WS Security SOAP Extensions
As indicated previously, WS Security's SOAP security extensions define specifications for building security information right into SOAP message headers. The present draft specifically covers how to add encryption and digital signature information to SOAP headersas well as means for exchanging security tokens across different services.
In other words, the specification currently addresses three major areas of security:
Security token propagation
Note that "authentication and authorization" (another core concept of Web services security) is missing here! There are very specific reasons for this (see "WS Security and SAML" later in this article).
A security token represents a claim or collection of claims made by the client regarding his identity and privileges. For example, when you submit your username and password for authentication into an email system, you are making a claim that you are an identity who is registered with the system. In this case, the username/password represent your security token.
This is rather a very simple example. Actual security tokens take the form of signed security certificates issued by trusted third-party service providers such as VeriSign. For example, the X509 certificate substantiates a client's ownership of a given encryption key.
Regarding specific implementation details, WS Security talks about one or more <Security> blocks that encapsulate security-related information within SOAP headers. My previous article discussed the fact that conventional security mechanisms fail because Web services interactions are essentially many-to-many, not point-to-point. WS Security intuitively addresses the issue of propagating multiple types of security information to multiple recipientsas detailed below.
Every <Security> block must have an S:actor attribute, which signifies the SOAP actor who is either an intermediary or the ultimate recipient of the SOAP message. Subsequently, there can be many <Security> blocks, each with an independent S:actor attribute, depending upon the number of different recipients for a given secure SOAP message. (However, there can be oneand only one<Security> block without an S:actor attribute, and it can be read by one and all.)
Intermediaries can modify the existing <Security> blocks with additional informationprovided they have the necessary privileges.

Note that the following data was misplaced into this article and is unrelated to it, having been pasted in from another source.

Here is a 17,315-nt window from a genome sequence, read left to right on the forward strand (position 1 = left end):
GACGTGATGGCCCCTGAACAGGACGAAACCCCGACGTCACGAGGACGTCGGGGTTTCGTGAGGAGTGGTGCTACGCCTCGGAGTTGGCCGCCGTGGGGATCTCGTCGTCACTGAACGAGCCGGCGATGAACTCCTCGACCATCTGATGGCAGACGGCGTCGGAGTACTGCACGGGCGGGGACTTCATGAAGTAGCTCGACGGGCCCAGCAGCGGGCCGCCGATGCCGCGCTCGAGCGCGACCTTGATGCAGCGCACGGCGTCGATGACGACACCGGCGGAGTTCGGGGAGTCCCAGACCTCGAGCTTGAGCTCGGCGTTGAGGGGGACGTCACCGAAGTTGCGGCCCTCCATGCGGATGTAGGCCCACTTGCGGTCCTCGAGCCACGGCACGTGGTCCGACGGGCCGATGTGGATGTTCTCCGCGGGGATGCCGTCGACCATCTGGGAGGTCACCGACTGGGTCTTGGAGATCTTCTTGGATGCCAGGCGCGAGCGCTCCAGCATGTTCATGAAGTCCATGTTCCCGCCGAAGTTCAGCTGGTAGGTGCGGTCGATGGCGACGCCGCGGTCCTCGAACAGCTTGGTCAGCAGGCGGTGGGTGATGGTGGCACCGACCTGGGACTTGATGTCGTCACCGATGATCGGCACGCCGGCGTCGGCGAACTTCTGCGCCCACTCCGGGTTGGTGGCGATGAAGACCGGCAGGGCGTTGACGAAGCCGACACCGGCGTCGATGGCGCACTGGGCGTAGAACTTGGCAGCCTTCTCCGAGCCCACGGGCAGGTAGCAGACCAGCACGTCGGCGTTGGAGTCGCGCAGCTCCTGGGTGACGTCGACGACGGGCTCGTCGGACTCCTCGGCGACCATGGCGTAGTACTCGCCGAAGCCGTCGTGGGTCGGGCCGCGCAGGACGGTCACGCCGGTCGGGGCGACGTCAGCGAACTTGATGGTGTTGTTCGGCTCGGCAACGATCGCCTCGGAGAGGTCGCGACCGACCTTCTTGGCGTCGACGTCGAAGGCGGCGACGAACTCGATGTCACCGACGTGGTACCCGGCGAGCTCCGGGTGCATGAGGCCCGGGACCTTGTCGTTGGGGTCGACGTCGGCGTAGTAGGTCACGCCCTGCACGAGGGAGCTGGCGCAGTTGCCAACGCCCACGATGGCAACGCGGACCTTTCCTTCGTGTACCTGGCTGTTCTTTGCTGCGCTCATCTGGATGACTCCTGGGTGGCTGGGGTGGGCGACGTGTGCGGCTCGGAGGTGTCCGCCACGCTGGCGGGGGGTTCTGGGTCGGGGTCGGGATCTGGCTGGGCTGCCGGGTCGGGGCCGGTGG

This can be illustrated further with the Web services interaction scenario discussed earlier: Service A transmits some XML information to Service B; it then adds some more data and passes it on to Service C, the end consumer. Figure 1 simplifies the WS Security-based solution.
Figure 1 Web service interactions using WS Security SOAP extensions.
As shown in the figure, Service A sends a SOAP message to Service B with <Security> blocks. Because Service B simply adds additional information to the existing message, it modifies the <Security> header appropriately, and passes the message on to Service C. Service C uses the information contained in the <Security> header information to ensure that it is coming from authentic sources A and B, and has not been tampered with while in transit.
Again, this is a very simple example; real-life interactions can be complex. For example, consider that the <Security> header(s) may have to be modified if Service B has to decrypt the information coming from Service A, process the elements, and then evolve the data to be sent to Service C.
Elements in the <Security> block contain sequential information on how the sender encrypted and signed the confidential message. Because this sequence is important for the receiver to decrypt the message, modifications made by intermediaries within the <Security> blocks should always be appended to the existing elements.
Based on our discussions so far, we can construct a SOAP message with WS Security extensionslike the one shown in Figure 2.
Figure 2 SOAP message with WS Security extensions.
Beyond this broad outline, WS Security does not enforce any subelements within the <Security> block. However, it does recognize certain elements that may be widely featured in all implementations, as follows:
<UsernameToken> element: Enables the addition of the username, password, and other essential authentication information required. The specification does allow the addition of customized elements for extensibility.
<BinarySecurityToken> element: Allows security tokens in non-XML formats (such as the X509 certificate) to be encoded and added within the <Security> block.
<SecurityTokenReference> element: Enables provisioning a URI for security token information. If the token information is not transmitted along with the message, then the client can use this element to reference a remote URI, which actually hosts the security token. Usually, this domain is that of a trusted third-party service provider.
XML digital signature elements: Elements defined by the XML digital signature specifications, such as <ds:KeyInfo> and <ds:Signature>, are used in the same contextthe difference being the fact that they are featured inside the SOAP header. Moreover, WS Security recommends the use of the <BinarySecurityToken> element over the <ds:KeyInfo> element for transmitting key information across the services because the latter is considered to be more secure. Otherwise, WS Security fully embraces the recommendations of XML digital signature specifications by W3C. (For a detailed discussion of <ds:...> elements, see my previous article on XML digital signatures.)
Encryption subelements: With some subtle differences, elements from XML encryption specifications are reused here. These include <xenc:ReferenceList>, <xenc:EncryptedKey>, and <xenc:EncryptedData>.
The WS Security group recognizes SOAP security extensions as the foundation for all its future efforts.